In 1941, the United States formally entered World War II. Goeppert-Mayer was offered her first real teaching job, a half-time position at Sarah Lawrence College in Bronxville, New York. A few months later she was invited by Harold Urey to join a research group he was assembling at Columbia University to separate uranium-235, which is capable of nuclear fission, from the more abundant isotope uranium-238, which is not. The group, which worked in secret, was given the code name SAM—Substitute Alloy Metals. The uranium was to be the fuel for a nuclear fission bomb.
Like many scientists, Goeppert-Mayer had mixed feelings about working on the development of an atomic bomb. (Her friend Max Born, for instance, had refused to work on the project.) She had to keep her work a secret from her husband, even though he himself was working on defense-related work, often in the Pacific. Moreover, while she loved her adopted country, she had many friends and relatives in Germany. To her relief, the war in Europe was over early in 1945, before the bomb was ready. However, at Los Alamos Laboratory in New Mexico the bomb was still being developed. At Edward Teller's request, Goeppert-Mayer made several visits to Los Alamos to meet with other physicists, including Niels Bohr and Enrico Fermi, who were working on uranium fission. In August of 1945 atomic bombs were dropped on the Japanese cities of Hiroshima and Nagasaki with a destructive ferocity never before seen. According to biographer Joan Dash, by this time Goeppert-Mayer's ambivalence about the nuclear weapons program had turned to distaste, and she was glad she had played a relatively small part in the development of such a deadly weapon.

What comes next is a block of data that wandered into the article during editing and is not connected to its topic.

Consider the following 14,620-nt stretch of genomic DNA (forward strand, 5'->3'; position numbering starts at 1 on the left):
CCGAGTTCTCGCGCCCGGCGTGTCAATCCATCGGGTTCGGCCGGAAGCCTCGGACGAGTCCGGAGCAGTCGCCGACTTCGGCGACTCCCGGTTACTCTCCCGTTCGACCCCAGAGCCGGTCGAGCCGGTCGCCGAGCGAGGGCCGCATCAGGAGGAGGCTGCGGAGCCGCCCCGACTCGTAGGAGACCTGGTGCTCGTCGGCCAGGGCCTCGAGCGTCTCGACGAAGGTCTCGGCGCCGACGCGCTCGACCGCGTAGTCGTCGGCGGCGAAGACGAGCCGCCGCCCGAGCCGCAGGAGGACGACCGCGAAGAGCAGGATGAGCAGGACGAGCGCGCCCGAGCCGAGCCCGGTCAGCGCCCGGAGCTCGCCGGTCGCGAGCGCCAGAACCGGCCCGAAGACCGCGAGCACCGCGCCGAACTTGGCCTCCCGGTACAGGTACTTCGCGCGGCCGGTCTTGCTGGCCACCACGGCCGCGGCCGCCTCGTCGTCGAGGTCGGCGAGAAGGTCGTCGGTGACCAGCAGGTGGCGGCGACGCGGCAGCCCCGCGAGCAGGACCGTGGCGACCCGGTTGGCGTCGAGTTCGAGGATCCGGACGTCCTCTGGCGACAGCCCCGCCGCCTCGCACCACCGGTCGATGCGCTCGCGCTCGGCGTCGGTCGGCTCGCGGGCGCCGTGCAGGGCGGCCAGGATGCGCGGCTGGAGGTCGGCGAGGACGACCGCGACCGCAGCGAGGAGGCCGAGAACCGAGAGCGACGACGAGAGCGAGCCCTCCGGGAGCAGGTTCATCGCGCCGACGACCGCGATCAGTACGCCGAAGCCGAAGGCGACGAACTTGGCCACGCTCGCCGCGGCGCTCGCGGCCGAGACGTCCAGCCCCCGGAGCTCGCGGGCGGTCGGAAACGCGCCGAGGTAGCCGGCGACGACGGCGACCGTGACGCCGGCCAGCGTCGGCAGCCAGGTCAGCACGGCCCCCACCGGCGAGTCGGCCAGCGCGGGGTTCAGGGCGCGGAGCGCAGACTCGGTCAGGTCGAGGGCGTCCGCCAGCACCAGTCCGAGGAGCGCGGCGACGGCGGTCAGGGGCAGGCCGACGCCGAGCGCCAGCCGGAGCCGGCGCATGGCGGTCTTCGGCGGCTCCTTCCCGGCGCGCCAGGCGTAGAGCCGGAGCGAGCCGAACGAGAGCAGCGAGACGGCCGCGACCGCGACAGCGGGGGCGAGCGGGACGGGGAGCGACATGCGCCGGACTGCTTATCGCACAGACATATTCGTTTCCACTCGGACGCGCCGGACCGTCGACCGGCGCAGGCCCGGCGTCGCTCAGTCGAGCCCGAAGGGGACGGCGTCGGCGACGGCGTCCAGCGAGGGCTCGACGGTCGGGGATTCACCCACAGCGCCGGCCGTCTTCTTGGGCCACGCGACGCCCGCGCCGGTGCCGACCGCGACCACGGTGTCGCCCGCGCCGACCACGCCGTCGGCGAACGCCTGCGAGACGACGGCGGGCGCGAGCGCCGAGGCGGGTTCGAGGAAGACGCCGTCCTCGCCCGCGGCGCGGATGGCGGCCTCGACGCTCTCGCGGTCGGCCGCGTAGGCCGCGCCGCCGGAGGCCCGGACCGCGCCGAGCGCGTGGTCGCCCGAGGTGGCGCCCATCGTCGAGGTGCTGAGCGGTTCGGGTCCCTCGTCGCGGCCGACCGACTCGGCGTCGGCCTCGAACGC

After the war, Goeppert-Mayer returned to teach at Sarah Lawrence. Then, in 1946, her husband was offered a full professorship at the University of Chicago's newly established Institute of Nuclear Studies, where Fermi, Teller, and Urey were also working. Goeppert-Mayer was offered an unpaid position as voluntary associate professor; the university had a rule, common at the time, against hiring both a husband and wife as professors. However, soon afterwards, Goeppert-Mayer was asked to become a senior physicist at the Argonne National Laboratory, where a nuclear reactor was under construction. It was the first time she had been offered a position and salary that put her on an even footing with her colleagues.
Again her association with Edward Teller was valuable. He asked her to work on his theory about the origin of the elements. They found that some elements, such as tin and lead, were more abundant than could be predicted by current theories. The same elements were also unusually stable. When Goeppert-Mayer charted the number of protons and neutrons in the nuclei of these elements, she noticed that the same few numbers recurred over and over again. Eventually she began to call these her "magic numbers." When Teller began focusing his attention on nuclear weapons and lost interest in the project, Goeppert-Mayer began discussing her ideas with Enrico Fermi.